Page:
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Magnesium Can Change Your Mind

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If you suffer from anxiety attacks, depression, bipolar disorder or other mood disorder, boosting your nutrient intake, particularly magnesium, may be the key to improving your life.

According to the National Institutes of Health, 26.2 percent of American adults – 1 in 4  – suffer from some diagnosable mental disorder. It is not surprising that there is universal interest in finding effective natural  treatments for these disorders, with a lower risk of adverse effects or withdrawal.

Medical studies have long found an association between higher levels of nutrient intakes and better mental health, in particular, magnesium deficiency is has been linked to quite a number of mental disorders.

The first medical study using magnesium to treat depression was published in 1921, and showed an 88 per cent success rate, and there have been many more studies and reports since then demonstrating that magnesium levels have an effect on brain disorders.

Why is this? According to a study in the journal Medical Hypotheses:

Magnesium ions regulate calcium ion flow in neuronal calcium channels, helping to regulate neuronal nitric oxide production. In magnesium deficiency, neuronal requirements for magnesium may not be met, causing neuronal damage which could manifest as depression.1

The study presented case histories of patients showing rapid recovery from major depression by regular magnesium intake (125-300 mg of magnesium glycinate and taurinate four times a day). The authors state that other, related mental illnesses were also positively affected, including brain injury, headaches, suicidal thoughts, anxiety, irritability, insomnia, post partum depression, substance abuse, short term memory loss and IQ loss.1

Other researchers are seeing the potential of magnesium as a therapeutic treatment for depression as well. An Italian study of 123 patients with depression found that patients with higher plasma magnesium levels responded better to antidepressants2, a 2011 Canadian study found that magnesium inadequacies were found in patients with mood disorders3, and an Australian study found magnesium intake was “significantly related to depression.”4

Bipolar disorder is another mental illness affected by magnesium levels in the body. A 2011 review of literature found found several randomized, controlled trials that demonstrated that magnesium is effective in reducing the intensity of mania in BD.5,6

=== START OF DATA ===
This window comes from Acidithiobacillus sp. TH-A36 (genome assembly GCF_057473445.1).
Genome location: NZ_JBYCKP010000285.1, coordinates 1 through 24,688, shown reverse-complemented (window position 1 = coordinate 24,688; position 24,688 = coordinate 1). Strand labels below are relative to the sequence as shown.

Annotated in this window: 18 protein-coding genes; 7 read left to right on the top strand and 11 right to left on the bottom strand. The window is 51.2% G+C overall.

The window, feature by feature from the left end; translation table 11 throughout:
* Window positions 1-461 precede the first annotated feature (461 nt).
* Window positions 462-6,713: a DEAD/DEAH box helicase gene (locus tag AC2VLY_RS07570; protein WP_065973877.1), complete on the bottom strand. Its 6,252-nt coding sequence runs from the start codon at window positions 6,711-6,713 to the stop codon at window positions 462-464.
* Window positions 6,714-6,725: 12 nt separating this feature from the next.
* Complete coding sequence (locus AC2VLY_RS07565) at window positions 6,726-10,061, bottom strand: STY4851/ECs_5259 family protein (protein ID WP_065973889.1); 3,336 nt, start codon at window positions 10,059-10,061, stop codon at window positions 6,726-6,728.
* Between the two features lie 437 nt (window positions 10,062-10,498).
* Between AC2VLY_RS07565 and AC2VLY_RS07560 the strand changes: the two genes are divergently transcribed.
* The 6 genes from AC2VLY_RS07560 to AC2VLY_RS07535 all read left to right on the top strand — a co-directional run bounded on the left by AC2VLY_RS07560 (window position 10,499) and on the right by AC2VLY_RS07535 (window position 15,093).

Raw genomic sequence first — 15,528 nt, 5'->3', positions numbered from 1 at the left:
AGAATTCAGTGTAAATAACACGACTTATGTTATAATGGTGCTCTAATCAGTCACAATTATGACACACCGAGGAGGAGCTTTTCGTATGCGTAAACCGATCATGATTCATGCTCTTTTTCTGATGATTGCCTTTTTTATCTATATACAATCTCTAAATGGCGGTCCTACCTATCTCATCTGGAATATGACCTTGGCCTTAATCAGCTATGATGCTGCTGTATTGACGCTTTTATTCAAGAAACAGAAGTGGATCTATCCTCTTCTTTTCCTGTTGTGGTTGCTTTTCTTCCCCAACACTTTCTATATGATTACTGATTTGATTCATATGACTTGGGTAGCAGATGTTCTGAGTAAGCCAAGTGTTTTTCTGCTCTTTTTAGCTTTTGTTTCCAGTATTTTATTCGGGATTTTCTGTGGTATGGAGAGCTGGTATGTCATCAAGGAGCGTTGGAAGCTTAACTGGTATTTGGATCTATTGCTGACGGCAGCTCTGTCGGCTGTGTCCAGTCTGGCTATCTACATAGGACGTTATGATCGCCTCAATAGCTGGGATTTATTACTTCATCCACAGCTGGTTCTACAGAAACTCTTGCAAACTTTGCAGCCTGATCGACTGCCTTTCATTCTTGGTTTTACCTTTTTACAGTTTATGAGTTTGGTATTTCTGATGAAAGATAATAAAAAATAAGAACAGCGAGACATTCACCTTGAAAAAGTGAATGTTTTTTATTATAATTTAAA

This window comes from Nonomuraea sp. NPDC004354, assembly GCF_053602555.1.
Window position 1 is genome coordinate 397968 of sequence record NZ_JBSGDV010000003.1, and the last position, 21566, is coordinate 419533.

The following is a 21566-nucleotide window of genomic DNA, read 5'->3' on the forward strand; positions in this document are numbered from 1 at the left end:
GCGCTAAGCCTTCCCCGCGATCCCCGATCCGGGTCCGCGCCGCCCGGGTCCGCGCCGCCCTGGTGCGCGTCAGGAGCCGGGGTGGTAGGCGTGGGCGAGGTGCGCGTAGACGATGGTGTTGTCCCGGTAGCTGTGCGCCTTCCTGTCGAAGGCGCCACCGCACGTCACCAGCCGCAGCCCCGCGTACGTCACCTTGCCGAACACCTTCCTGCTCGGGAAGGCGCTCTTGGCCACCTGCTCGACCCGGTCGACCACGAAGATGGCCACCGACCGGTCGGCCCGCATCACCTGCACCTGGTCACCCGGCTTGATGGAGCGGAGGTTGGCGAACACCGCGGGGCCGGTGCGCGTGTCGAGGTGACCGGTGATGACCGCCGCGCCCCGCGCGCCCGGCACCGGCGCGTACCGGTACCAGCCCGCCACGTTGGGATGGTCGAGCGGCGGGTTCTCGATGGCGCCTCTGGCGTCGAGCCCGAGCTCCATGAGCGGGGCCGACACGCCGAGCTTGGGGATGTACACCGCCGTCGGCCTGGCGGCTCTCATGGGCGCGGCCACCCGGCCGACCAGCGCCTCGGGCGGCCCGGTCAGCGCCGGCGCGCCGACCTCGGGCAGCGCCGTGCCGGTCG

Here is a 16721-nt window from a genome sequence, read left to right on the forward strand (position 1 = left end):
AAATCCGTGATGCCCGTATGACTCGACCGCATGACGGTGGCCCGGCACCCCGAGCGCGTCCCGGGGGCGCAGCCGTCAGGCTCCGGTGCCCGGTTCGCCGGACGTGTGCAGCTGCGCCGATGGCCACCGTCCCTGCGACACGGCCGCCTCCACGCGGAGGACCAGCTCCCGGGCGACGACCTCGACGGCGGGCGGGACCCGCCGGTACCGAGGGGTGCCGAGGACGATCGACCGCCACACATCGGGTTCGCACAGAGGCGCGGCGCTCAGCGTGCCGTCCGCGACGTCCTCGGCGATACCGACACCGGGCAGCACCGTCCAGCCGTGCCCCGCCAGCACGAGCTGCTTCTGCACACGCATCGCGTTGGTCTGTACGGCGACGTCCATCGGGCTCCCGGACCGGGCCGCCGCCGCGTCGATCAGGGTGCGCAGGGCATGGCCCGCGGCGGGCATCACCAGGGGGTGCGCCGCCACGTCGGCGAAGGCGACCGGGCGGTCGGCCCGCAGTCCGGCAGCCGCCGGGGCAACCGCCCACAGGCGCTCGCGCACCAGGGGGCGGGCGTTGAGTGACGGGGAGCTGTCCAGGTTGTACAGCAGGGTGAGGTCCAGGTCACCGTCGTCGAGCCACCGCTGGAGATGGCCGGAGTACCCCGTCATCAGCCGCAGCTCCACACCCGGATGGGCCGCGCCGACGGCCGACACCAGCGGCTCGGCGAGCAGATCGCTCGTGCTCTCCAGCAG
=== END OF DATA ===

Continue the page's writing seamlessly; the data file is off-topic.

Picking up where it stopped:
Anxiety, one of the most prevalent mental disorders in the western world, has also been linked to magnesium deficiency. In a study reported in Neuropharmacology, scientists were able to increase the anxiety-linked behavior  in mice by creating a magnesium deficiency.7

It is clear from the literature that magnesium plays a large part in maintaining and improving mental health. Preventing magnesium deficiency can be as simple as changing your diet by eating lots of leafy green vegetables and whole grains, while recovering from a deficiency may require supplementation. If you’re suffering from a brain disorder, adding more magnesium to your diet may help you out.


1 Eby, George A., and Karen L. Eby.  “Rapid Recovery from Major Depression Using Magnesium Treatment.” Medical Hypotheses 67, no. 2 (January 2006): 362–370. doi:10.1016/j.mehy.2006.01.047.

2  Camardese, Giovanni, Luisa De Risio, Giusy Pizi, Bruna Mattioli, Francesco Buccelletti, Riccardo Serrani, Beniamino Leone, Alessandro Sgambato, Pietro Bria, and Luigi Janiri. “Plasma Magnesium Levels and Treatment Outcome in Depressed Patients.” Nutritional Neuroscience 15, no. 2 (2012): 78–84. doi:10.1179/1476830512Y.0000000002.

3 Davison, K.M., and B.J. Kaplan. “Vitamin and Mineral Intakes in Adults with Mood Disorders: Comparisons to Nutrition Standards and Associations with Sociodemographic and Clinical Variables.” Journal of the American College of Nutrition 30, no. 6 (December 2011): 547–58.

4 Forsyth, Adrienne K., Peter G. Williams, and Frank P. Deane. “Nutrition Status of Primary Care Patients with Depression and Anxiety.” Australian Journal of Primary Health 18, no. 2 (2012): 172–176.

5  Sarris, Jerome, James Lake, and Rogier Hoenders. “Bipolar Disorder and Complementary Medicine: Current Evidence, Safety Issues, and Clinical Considerations.” The Journal of Alternative and Complementary Medicine 17, no. 10 (October 2011): 881–890. doi:10.1089/acm.2010.0481.

6 Sarris, Jerome, David Mischoulon, and Isaac Schweitzer. “Adjunctive Nutraceuticals with Standard Pharmacotherapies in Bipolar Disorder: a Systematic Review of Clinical Trials.” Bipolar Disorders 13, no. 5–6 (2011): 454–465. doi:10.1111/j.1399-5618.2011.00945.x.

7 Sartori, S.B., N. Whittle, A. Hetzenauer, and N. Singewald. “Magnesium Deficiency Induces Anxiety and HPA Axis Dysregulation: Modulation by Therapeutic Drug Treatment.” Neuropharmacology 62, no. 1 (January 2012): 304–312. doi:10.1016/j.neuropharm.2011.07.027.

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